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Thread: Bob Baker's North Shore Dinghy

  1. #36
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    Default Re: Bob Baker's North Shore Dinghy

    Culler is another with a strong signature. And a bit of vinegar to go along with it.

  2. #37
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    Default Re: Bob Baker's North Shore Dinghy

    NO, when I was there it was off season and they would not let anyone take boats out. I swore at all the lawyers while I was taking photos of the Baker boat. I have some on a main computer and I will get some up here when I can remember it. I recall that I really liked the paint job--light blue and white.
    Re-naming straits as necessary.

  3. #38
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    Default Re: Bob Baker's North Shore Dinghy

    Quote Originally Posted by Eric Hvalsoe View Post
    Sternpost mounted on the aft rather than inboard face of the transom. Maybe this is more common than I realize. Don't see it often out here. If you are scaling down to 1/4 inch ply do a midship construction section with a guess at the line off to see what kind of lap widths you can realistically achieve. I would definitely add another strake going with 1/4 rather than 3/8 plank thickness. Not sure what you mean to 'eliminate'. I would be more comfortable putting the centerboard through a plywood rather than cedar garboard (with a doubler), though generally favor a plank keel configuration to punch a board through. Still one can argue that the offset slot is more protected and less likely to collect debris than if directly on centerline. At first blush don't much like the sound of a plywood trunk without logs either. I have fastened directly into solid mahogany trunks.
    Eric- I understand now about the stern post. I am landlocked and have limited exposure- my own 2 boats have outer stern posts so I thought it was more common. Picture here of R. Bakers Puddleduck on top of and inside my Westport Sharpie showing both sternposts.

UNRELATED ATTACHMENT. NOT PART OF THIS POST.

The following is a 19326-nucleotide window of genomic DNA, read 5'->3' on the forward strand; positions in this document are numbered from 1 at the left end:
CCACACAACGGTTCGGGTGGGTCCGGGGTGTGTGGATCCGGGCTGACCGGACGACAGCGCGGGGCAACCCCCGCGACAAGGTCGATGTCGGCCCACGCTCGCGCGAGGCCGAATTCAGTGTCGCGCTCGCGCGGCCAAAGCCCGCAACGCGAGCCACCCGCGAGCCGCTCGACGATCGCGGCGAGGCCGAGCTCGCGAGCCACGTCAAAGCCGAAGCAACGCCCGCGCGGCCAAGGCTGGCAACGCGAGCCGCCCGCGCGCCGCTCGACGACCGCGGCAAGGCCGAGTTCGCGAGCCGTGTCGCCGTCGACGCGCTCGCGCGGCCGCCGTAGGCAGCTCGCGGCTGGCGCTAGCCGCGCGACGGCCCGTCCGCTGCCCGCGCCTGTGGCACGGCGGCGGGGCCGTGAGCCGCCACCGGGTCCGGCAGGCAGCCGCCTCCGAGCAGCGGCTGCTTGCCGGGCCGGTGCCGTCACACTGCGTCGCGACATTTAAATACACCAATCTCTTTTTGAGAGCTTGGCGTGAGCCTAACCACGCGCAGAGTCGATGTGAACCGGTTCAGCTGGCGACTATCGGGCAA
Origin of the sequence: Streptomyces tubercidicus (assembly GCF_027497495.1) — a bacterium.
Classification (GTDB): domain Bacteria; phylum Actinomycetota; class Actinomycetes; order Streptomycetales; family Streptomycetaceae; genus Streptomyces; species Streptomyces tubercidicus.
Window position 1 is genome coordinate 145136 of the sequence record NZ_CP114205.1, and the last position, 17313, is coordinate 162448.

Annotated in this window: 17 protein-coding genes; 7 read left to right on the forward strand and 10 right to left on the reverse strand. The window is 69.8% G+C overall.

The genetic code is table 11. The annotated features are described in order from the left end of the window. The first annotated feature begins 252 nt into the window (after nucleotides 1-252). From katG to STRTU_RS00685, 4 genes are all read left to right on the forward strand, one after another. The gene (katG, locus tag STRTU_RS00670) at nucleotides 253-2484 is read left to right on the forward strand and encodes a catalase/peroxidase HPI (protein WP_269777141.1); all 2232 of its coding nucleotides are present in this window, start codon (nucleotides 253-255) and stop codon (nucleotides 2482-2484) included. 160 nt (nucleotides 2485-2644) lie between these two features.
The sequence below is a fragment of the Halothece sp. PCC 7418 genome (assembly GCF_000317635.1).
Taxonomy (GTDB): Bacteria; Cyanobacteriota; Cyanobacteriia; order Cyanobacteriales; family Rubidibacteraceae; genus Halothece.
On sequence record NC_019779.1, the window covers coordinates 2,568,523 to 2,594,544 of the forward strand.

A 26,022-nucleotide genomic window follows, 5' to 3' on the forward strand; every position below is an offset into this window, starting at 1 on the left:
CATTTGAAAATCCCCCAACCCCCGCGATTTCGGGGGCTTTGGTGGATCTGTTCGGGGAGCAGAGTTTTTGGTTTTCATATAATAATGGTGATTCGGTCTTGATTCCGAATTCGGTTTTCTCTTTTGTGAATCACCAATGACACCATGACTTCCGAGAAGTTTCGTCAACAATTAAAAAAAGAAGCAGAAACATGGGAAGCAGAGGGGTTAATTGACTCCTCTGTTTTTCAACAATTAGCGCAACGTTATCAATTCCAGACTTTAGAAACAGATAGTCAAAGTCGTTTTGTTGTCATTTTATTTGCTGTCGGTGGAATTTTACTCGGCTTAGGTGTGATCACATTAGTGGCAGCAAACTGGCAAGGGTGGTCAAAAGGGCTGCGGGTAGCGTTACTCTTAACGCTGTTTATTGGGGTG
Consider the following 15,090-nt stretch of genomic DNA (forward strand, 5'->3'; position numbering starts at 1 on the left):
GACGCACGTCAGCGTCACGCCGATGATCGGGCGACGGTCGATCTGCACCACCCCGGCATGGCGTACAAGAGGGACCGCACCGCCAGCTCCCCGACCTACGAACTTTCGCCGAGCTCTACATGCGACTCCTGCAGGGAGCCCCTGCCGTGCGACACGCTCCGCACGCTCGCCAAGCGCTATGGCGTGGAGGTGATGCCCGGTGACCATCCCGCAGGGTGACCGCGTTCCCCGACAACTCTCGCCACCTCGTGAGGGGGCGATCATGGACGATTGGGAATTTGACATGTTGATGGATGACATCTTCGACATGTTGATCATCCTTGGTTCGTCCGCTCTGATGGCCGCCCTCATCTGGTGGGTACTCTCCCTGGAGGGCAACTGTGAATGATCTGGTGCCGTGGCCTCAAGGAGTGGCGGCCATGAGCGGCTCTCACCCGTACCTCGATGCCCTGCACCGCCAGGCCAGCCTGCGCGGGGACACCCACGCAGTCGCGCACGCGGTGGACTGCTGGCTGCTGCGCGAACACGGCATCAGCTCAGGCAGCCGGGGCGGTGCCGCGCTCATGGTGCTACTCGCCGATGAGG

[IMG][/IMG]
    Wow photo huge. Belongs on another sternpost thread.
    Thanks for the advice about adding a plank with the lighter planking. It seems reasonable to me.
    By eliminate, I meant the offsetting of the CB, and the rabbeted keel. I'm leaning towards a beveled plank apron, or keelson, ( not sure of terminology) the plywood planking laid on the bevel and a flat planed to accommodate an outer plank keel. The outer plank keel would be split at the skeg and CB slot. Forward of the CB slot, it would taper down to 1 1/2" wide at the base of an outer stem sided 1 1/2" as in the original drawing. I think this is pretty much what you meant when you said "Garboards over the beveled apron to centerline, hood ends across an inner stem. Cap with skeg, keel and outer stem." earlier.

  4. #39
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    Default Re: Bob Baker's North Shore Dinghy

    OK Dave, I look forward to more pics when you can. Good looking transoms Chris. I like the green bottom. Please put up some pictures of the Puddle when she is wetted as you can. Is that a Willy's Overland stern I see in the far right margin? My dad and I rebuilt a 1961 in our garage when I was about eleven or twelve. My sister still has it. Still has the Hurricane flat head 6.

  5. #40
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    Default Re: Bob Baker's North Shore Dinghy

    Good eye, JC72 its a 1950 Willys wagon. I've been driving it every day since 1990. I use it for work- full of tools and often pulls my work trailer.